Amazon founder Jeff Bezos has famously said that “your brand is what other people say about you when you’re not in the room.” Well, not only are people talking about you when you’re out of earshot, but they are comparing you to the competition. Are you as fast, as efficient, as desirable as your rivals?
Thanks to an increasingly globalized market and easy access to information on the internet the number players you are being compared to always seems to be going up, which is why properly positioning your brand has become more important than ever.
Positioning refers to marketing strategies that set you apart from the competition. It’s a crowded marketplace out there and you can’t be everything to everyone. Every brand today needs to find an optimal niche where it can have the greatest impact.
What Makes You So Special?
Some brands do this by playing up their unique strengths. Maybe they can do something no one else can, or maybe they can do it better, or more affordably, or more sustainably, or with better customer service.
Brands also rely on advertising to carve out space for themselves. Brands like Apple and Mercedes use their ads to create an image of themselves as the premiere player in their industry, projecting auras of competence, innovation, and luxury that no one else can match.
It may seem like the only purpose for such ad campaigns is to extol the virtues of the brand and its products, but it also serves to create a comfortable, familiar place in the customer’s mind for the brand to reside.
The human brain is an information processing machine that doesn’t like free floating data. Everything we absorb gets filtered, analyzed, and tucked away in the proper place. In a world where consumers are awash in brand messaging, anything that isn’t readily categorizable will either be mislaid or disregarded entirely.
Marketing consultant Jack Trout, one of the founders of positioning theory, put it this way:
“…communication can only take place at the right time and under the right circumstances.”
Segment, Target, Position
Figuring out the smartest position for your brand requires first segmenting and targeting the market. Segmentation refers to grouping customers together by commonalities such as demographics, buying behavior, and product preferences.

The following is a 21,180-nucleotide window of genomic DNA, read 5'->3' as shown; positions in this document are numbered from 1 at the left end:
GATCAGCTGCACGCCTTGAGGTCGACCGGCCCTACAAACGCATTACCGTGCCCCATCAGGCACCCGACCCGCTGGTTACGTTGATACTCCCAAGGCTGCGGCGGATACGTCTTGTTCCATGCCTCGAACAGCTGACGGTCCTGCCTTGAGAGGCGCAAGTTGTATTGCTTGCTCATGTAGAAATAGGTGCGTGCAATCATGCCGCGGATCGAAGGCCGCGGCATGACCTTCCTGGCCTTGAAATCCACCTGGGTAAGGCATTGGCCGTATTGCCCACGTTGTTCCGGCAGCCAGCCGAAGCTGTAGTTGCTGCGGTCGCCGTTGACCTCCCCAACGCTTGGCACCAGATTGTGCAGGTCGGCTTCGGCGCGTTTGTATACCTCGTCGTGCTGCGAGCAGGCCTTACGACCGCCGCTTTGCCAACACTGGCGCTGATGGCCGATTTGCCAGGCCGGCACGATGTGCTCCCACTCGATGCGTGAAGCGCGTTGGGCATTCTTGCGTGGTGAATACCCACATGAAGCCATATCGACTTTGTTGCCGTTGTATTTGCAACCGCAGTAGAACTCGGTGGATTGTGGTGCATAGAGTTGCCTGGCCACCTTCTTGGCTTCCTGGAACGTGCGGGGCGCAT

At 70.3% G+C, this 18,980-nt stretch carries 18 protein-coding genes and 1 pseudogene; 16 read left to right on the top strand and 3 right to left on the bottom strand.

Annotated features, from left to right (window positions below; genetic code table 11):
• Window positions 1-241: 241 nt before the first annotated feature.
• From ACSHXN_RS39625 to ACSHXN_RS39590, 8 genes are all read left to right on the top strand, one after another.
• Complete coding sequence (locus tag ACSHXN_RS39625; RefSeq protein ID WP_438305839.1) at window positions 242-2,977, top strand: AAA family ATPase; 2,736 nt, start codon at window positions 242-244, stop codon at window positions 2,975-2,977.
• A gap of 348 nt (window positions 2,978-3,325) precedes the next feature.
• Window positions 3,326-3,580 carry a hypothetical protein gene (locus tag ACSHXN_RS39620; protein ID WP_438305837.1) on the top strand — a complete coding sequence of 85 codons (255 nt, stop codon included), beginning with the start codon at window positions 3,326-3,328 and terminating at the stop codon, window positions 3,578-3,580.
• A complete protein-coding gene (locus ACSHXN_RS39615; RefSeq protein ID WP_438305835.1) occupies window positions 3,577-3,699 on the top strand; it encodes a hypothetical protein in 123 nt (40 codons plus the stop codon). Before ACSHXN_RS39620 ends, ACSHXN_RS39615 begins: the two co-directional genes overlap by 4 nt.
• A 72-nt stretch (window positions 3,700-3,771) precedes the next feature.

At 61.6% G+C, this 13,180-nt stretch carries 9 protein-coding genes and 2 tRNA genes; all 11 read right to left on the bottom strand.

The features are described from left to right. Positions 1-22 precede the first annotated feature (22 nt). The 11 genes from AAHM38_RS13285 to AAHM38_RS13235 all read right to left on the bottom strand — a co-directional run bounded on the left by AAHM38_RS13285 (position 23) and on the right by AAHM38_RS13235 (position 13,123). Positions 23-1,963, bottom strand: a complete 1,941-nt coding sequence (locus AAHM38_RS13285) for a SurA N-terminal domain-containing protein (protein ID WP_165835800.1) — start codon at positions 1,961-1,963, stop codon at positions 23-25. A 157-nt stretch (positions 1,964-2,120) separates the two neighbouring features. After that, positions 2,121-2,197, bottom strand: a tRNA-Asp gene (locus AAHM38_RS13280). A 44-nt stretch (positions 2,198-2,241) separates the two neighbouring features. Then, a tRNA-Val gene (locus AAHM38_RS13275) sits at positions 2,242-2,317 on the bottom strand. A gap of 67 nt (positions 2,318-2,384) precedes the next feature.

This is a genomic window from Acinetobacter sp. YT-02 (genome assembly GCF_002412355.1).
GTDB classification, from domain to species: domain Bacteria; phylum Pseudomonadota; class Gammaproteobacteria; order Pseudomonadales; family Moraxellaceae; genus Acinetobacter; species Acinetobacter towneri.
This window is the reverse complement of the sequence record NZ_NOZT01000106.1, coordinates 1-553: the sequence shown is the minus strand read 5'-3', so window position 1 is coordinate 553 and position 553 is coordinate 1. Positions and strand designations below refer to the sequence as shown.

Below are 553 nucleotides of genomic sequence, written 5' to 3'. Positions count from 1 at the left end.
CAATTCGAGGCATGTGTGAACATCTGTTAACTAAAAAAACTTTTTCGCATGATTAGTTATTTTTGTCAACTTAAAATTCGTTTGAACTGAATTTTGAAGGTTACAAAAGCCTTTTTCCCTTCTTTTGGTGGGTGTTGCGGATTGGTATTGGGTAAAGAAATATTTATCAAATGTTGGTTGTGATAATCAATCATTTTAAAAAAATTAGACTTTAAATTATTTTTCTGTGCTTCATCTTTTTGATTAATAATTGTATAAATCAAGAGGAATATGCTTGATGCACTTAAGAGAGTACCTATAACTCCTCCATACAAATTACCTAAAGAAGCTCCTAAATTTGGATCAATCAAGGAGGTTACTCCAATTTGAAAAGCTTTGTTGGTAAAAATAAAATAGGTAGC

Businesses can’t always market to everyone so they need to find relatively homogenous blocs of potential customers to focus on. Mass marketing is appropriate for mega brands, but most companies need to be more selective in their allocation of resources.
By properly segmenting the market companies can design products, services (and advertising) that is tailored to their customer’s needs, and which take the direct competition’s activities into consideration. Don’t compete with the whole world, direct your efforts to where they can do the most good.
After divvying up the market into its constituent parts it’s time to choose the segment that is most desireable to your brand. This is the process of targeting.
The characteristics of the right segment for you to target will depend on your particular brand, but typically attractive segments are of a suitably large size, have good potential for growth (or at least stability), can afford your offering, and aren’t already being targeted by too many competitors.
Once you have segmented and targeted the market you can develop a position by answering some basic questions about your brand and offerings:
- Who is your target customer?
- What do they need or care about?
- What is your product?
- What category is your product in?
- What is your product’s key benefit to the customer?
- Who is your primary competitor?
- Why is your product different than the competition’s?
Those answers can then be adapted into a position statement. Here’s an example from the world of fashion:
For (1: young, fashion conscious men) that need (2: trendy and affordable clothing), (3: H&M) is a (4: fast fashion retailer) that (5: makes them appear and feel more hip, attractive, and successful).
Unlike (6: Zara), (7: H&M has hundreds of stores in the U.S. and has collaborations with well-known designers like Alexander Wang and Balmain).
The job of positioning is letting everyone know why your brand is special. Find those things that make you unique, the skills and qualities that set you apart from the competition and own that space. The marketplace is overcrowded and competition is fierce. Differentiation is no longer just a bonus, it’s a business imperative.